Quad Cities Campus

FAFSA Completion Help

The best way to complete the Free Application for Federal Student Aid (FAFSA) is early, online and without any mistakes. If you're looking for a quick and easy review, check out the 7 Easy Steps to the FAFSA and IRS Data Retrieval video tutorials!

Apply EarlyApply Early

Many states and colleges use the FAFSA to determine eligibility for nonfederal student aid funds that may have early deadlines or limited funding. Turning your FAFSA in early could earn you limited nonfederal aid funds that may not be available if you delay. Completing your taxes early will help you get a jump on the FAFSA, but you don’t need to complete your 2012 taxes in order to apply for federal student aid. You can use data from previous tax years to estimate figures needed to complete the FAFSA, but you'll need to correct these figures on the form later by going to the corrections page on the FAFSA website. If you know you will be late filing your taxes, it is better to complete your FAFSA with estimated information than to wait until your taxes have been filed. We suggest that you file the FAFSA in January or February 7-8 months prior to the Fall semester.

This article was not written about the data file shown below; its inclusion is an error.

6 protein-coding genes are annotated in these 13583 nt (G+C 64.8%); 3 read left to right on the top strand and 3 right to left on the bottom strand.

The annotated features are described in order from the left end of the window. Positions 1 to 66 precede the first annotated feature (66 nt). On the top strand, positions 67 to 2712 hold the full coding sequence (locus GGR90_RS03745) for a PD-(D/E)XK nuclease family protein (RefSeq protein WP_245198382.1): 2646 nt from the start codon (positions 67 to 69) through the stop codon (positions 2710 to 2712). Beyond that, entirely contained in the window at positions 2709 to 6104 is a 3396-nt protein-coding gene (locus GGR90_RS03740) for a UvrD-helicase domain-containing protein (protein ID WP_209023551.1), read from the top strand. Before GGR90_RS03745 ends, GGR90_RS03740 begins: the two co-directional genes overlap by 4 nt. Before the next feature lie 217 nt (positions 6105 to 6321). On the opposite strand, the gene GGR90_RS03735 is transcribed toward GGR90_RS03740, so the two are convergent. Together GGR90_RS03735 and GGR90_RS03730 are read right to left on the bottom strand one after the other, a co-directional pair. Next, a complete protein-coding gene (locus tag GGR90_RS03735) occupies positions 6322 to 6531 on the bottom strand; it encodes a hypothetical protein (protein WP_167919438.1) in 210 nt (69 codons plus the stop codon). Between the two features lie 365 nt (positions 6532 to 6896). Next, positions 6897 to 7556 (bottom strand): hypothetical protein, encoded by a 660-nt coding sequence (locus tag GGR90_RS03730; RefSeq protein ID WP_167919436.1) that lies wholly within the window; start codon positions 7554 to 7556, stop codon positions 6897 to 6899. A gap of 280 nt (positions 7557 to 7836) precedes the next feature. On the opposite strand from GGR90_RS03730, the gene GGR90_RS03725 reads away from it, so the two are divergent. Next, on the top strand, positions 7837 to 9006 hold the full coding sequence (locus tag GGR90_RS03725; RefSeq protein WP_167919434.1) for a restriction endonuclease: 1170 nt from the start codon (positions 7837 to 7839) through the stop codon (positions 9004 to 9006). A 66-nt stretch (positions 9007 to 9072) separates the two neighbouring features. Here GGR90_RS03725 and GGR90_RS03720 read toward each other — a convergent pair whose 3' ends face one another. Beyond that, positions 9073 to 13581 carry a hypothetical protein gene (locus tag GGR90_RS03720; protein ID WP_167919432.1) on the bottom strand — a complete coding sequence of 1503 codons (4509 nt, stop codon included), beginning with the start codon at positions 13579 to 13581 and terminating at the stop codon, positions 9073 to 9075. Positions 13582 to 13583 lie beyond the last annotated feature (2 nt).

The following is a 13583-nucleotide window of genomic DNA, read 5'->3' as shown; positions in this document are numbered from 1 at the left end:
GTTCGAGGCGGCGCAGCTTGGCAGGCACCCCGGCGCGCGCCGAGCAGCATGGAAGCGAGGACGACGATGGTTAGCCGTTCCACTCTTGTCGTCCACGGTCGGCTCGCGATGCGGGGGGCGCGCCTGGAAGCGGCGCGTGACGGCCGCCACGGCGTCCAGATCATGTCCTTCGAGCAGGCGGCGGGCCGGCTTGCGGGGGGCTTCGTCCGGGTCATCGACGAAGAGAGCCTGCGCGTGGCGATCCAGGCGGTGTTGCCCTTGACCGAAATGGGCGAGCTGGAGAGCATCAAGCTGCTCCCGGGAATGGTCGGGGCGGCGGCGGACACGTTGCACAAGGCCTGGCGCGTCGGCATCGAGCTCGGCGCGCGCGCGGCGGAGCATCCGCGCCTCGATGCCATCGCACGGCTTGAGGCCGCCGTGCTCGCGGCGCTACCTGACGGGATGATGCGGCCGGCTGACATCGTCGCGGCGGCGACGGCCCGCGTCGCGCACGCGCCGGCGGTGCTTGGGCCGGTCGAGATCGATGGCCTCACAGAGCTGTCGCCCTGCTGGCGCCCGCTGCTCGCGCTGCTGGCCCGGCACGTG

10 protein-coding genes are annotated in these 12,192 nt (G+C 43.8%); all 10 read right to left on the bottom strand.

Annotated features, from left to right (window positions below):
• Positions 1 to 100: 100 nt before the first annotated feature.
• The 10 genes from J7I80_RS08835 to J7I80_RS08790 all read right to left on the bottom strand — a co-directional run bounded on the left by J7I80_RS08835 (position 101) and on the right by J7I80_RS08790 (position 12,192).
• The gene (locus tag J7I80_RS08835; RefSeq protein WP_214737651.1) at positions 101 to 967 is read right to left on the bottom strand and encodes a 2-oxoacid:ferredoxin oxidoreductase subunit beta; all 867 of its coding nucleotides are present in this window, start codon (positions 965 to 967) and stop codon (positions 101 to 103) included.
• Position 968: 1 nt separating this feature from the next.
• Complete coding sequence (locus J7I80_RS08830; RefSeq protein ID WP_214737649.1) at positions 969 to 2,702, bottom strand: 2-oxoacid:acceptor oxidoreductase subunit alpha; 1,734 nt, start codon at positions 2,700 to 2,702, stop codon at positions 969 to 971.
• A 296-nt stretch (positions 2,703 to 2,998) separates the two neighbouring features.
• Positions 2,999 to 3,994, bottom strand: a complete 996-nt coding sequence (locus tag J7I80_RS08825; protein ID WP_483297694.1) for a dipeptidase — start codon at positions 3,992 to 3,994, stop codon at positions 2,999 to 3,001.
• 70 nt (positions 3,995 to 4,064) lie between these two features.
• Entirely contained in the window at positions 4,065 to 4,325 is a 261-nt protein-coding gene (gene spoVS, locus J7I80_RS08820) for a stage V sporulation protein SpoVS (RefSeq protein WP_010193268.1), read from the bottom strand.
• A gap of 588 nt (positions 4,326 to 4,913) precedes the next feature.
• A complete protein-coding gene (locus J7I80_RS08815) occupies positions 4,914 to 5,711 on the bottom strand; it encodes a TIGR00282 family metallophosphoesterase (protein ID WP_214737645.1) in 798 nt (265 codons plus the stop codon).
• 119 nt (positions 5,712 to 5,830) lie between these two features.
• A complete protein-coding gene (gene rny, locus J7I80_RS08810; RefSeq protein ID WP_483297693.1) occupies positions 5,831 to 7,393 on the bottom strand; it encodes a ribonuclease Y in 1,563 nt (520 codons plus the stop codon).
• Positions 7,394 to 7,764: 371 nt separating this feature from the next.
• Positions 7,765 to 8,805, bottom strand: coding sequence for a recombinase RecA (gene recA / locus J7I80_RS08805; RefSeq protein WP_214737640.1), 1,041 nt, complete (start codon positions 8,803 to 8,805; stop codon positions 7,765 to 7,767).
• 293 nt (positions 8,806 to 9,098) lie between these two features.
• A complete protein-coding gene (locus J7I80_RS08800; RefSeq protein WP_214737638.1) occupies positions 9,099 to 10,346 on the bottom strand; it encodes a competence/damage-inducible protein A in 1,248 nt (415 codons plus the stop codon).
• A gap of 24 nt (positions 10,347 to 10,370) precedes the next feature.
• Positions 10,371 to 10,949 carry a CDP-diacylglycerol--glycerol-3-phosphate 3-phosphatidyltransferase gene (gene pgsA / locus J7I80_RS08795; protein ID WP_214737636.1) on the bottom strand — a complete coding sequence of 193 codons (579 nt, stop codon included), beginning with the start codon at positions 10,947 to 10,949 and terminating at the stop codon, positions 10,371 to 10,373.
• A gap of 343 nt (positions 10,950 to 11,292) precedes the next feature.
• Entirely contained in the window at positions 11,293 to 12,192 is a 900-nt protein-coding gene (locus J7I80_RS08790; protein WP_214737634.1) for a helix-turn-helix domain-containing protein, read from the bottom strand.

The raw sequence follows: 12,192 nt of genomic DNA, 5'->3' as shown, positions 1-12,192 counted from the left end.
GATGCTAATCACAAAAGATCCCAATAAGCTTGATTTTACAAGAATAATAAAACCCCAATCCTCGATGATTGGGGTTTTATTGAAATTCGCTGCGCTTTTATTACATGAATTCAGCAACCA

Apply Online

Apply Online

If you apply online, your application will be processed faster and will likely be more accurate because the FAFSA website is designed to catch common errors. The Department of Education also provides a Pre‐Application Worksheet that will help you collect and proofread the information for your application before you submit it. When completing your application online, you can save and continue the FAFSA at any time and then sign your application electronically using a personal identification number (PIN) which you can get from the Federal Student Aid PIN website.


Avoid Common Errors

Making mistakes on your FAFSA could delay your application and possibly make you lose out on some financial aid. Be sure to read all of the questions on the FAFSA application carefully to avoid confusion and submission of incorrect information. The most common errors made by students and families are:

Avoid Common Errors
  • Leaving blank fields: Enter a '0' or 'not applicable' instead of leaving a blank. Too many blanks may cause miscalculations and an application rejection.
  • Using commas or decimal points in numeric fields: Always round to the nearest dollar.
  • Listing an incorrect Social Security Number or drivers license number: Double check these entries and have someone else check them too. Triple check to be sure. If your parents do not have Social Security Numbers, list 000‐00‐0000. Do not make up a number or include a Taxpayer Identification Number.